“Character is that which can do without success.” — Emerson

... which got me thinking "What exacly is an aphorism". Yes, I know how ro recognise one but I don't know how to define one. So off to Wikipedia and it tells me.

"An aphorism is an original thought, spoken or written in a laconic (concise) and memorable form.[1] Aphorism literally means a "distinction" or "definition", from Greek ἀφορισμός (aphorismós), which is from ἀπό (apo) and ὁρίζειν (horizein), meaning "from/to bound". The term was first used in the Aphorisms of Hippocrates. The oft-cited first sentence of this work (see Ars longa, vita brevis) is:

"Life is short, art long, opportunity fleeting, experience deceptive, judgment difficult."

SOPA,MAFIAA Fire, Mobile Phones and more

Lots has been happening on Internet access and censorship in the last few months.

Western/Northern governments have been praising the attributes of social networking sites, such as Twitter and Facebook, in the last few months as northern African and Middle Eastern goovernments topple and fall.

These very governments tacitly support the efforts of organisations and activist groups, such as the Electronic Freedom Foundation (EFF), Anonymous etc in their work to set up proxy networks which allow users in "non-democratic regimes" to read Western/Northern "propaganda" websites.

The efforts of EFF through its promotion of Tor, Privoxy etc have been admirable in the extreme. The latest offering is MAFIAA Fire which allows you to connect to any Internet site anonymously and automatically via proxies. It avoids the configuration difficulties of the Tor/Privoxy solution but has the disadvantage that you cannot choose your proxy. The immediate impact of this is that I cannot select a country-specific proxy, for example a UK proxy allowing me to view BBC programming via the BBC iPlayer (see previous posts) ... but I see problems here. A repressive regime, China or Syria or Israel, can set up a proxy server (or many) and MAFIAA Fire selects it randomly ... is MAFFIA Fire selecting its proxies randomly Or is it filtering which countries, ISPs etc are legitimate for hosting proxies - in which case which countries and which ISPs?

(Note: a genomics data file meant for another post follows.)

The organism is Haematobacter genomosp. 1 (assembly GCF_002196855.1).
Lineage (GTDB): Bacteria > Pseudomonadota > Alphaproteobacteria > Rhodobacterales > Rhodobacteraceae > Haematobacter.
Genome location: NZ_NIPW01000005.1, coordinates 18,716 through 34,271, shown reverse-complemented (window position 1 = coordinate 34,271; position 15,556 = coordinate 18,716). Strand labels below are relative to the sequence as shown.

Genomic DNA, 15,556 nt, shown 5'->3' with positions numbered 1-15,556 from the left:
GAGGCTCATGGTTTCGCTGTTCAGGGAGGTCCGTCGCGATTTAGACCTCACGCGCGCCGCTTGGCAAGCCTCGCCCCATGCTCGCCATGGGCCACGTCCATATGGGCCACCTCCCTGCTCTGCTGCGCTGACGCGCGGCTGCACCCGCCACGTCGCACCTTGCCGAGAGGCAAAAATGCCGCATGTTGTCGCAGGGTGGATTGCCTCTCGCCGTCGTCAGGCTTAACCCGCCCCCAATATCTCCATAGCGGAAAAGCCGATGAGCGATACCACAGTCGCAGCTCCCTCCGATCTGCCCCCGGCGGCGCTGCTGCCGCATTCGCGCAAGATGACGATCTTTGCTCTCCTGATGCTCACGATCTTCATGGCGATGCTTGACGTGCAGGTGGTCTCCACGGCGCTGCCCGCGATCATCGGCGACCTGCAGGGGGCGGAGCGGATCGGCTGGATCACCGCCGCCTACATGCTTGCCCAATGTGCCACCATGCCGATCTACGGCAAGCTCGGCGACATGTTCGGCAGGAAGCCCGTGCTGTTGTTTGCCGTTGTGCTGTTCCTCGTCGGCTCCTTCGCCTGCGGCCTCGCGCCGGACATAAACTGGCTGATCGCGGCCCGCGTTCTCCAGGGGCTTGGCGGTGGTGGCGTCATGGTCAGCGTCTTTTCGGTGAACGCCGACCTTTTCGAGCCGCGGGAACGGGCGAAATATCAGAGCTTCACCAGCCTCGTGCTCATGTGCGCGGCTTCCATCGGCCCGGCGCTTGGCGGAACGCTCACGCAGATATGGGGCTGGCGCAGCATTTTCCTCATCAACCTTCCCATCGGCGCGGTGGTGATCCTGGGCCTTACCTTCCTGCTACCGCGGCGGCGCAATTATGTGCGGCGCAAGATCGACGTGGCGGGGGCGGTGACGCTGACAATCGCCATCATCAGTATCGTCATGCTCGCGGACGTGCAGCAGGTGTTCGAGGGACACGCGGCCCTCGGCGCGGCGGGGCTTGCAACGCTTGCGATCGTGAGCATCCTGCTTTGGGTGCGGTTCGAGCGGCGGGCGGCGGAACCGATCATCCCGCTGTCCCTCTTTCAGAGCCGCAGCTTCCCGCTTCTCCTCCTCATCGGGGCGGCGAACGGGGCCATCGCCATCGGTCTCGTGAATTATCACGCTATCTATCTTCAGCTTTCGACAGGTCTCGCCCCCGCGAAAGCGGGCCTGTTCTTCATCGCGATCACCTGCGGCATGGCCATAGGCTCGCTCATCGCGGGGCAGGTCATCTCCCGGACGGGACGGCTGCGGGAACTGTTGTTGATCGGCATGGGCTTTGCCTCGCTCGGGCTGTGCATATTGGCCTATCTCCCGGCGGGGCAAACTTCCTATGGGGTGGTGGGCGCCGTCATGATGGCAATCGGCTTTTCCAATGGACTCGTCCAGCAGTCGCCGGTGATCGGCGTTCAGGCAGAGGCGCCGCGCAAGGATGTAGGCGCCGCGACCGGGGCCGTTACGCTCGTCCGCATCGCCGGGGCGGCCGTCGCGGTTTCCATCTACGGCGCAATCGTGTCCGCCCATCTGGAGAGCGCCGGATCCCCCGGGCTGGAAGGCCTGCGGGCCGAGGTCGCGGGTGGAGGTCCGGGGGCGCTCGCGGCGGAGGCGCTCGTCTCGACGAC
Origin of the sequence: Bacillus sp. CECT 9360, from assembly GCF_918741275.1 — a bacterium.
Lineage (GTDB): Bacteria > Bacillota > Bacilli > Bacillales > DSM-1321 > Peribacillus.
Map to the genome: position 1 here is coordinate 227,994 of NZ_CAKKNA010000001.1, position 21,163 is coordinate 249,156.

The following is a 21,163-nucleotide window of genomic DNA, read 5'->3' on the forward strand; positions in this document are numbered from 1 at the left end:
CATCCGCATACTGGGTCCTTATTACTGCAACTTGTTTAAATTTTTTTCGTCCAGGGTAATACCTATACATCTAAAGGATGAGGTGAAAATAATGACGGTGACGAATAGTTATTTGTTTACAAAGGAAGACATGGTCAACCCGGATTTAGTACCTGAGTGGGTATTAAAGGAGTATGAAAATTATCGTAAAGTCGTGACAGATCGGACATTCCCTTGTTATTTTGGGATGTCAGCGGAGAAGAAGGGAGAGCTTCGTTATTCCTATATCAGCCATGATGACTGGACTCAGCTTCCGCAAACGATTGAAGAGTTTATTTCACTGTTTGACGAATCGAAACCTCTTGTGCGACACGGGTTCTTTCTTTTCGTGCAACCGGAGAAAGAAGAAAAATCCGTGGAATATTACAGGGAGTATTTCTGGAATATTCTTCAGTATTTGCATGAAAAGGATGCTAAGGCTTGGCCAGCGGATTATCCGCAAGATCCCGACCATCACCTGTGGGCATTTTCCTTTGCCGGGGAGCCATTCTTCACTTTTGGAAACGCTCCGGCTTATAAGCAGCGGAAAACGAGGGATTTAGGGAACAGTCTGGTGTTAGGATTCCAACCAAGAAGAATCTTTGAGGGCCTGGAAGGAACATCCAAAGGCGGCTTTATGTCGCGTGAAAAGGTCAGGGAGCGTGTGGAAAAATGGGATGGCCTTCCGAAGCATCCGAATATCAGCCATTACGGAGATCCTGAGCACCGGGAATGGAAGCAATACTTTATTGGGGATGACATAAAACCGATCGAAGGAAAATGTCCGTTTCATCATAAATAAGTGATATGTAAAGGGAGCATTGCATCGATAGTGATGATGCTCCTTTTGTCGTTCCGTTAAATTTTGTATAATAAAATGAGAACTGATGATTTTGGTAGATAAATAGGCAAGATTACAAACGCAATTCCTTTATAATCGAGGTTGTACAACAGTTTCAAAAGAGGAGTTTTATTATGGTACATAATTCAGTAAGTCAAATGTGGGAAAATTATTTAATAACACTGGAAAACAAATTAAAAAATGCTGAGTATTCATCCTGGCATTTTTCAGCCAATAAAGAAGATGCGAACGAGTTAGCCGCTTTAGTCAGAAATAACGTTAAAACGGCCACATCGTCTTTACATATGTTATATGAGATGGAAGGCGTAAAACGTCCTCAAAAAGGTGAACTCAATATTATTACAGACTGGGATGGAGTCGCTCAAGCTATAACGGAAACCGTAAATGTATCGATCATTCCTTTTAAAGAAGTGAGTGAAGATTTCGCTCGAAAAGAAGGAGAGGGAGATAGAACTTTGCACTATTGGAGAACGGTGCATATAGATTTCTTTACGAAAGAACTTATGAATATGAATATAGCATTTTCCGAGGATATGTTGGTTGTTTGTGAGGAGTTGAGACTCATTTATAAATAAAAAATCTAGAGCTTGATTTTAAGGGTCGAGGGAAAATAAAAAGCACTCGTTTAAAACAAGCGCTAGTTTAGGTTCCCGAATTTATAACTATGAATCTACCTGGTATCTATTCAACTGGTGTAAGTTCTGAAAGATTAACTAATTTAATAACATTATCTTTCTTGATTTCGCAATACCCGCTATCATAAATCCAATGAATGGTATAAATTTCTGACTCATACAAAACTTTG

The very same networking sites are being used by activists in the cities of the Americas and Europe in the current Occupy Wall Street protests, in the UK to avoid police kettling strategies (Sukey), by international relief organisations in natural disasters (Ushahidi).

As the police and other other security agencies across the world, from Western/Northern governments to those "repressive" regimes the former express the wish to do away with the latter, all are increasingly dependent on gathering intelligence from social networks as their own "secure" communications networks are failing ... we learn that the UK police network's whistle-and-bells new VHF radio system failed dismally during the recent disturbances and individual police officers had to use their personal mobile phones ,,,

"Among the failings highlighted by the [Police] federation, which represents 136,000 officers, were chronic problems, particularly in London with the hi-tech digital Airwave radio network. Its failings were one reason why officers were "always approximately half an hour behind the rioters". This partly explained, it said, why officers kept arriving at areas from where the disorder had moved on.

The Airwave network was supposed to improve the way emergency services in London responded to a crisis after damning criticism for communication failures following the 7 July bombings in 2005.

It is being relied upon to ensure that police officers will be able to communicate with each other from anywhere in Britain when the Olympics come to London next summer. The federation wants a review into why the multibillion-pound system collapsed, leaving officers to rely on their own phones.

"Officers on the ground and in command resorted, in the majority, to the use of personal mobile phones to co-ordinate a response," says the report.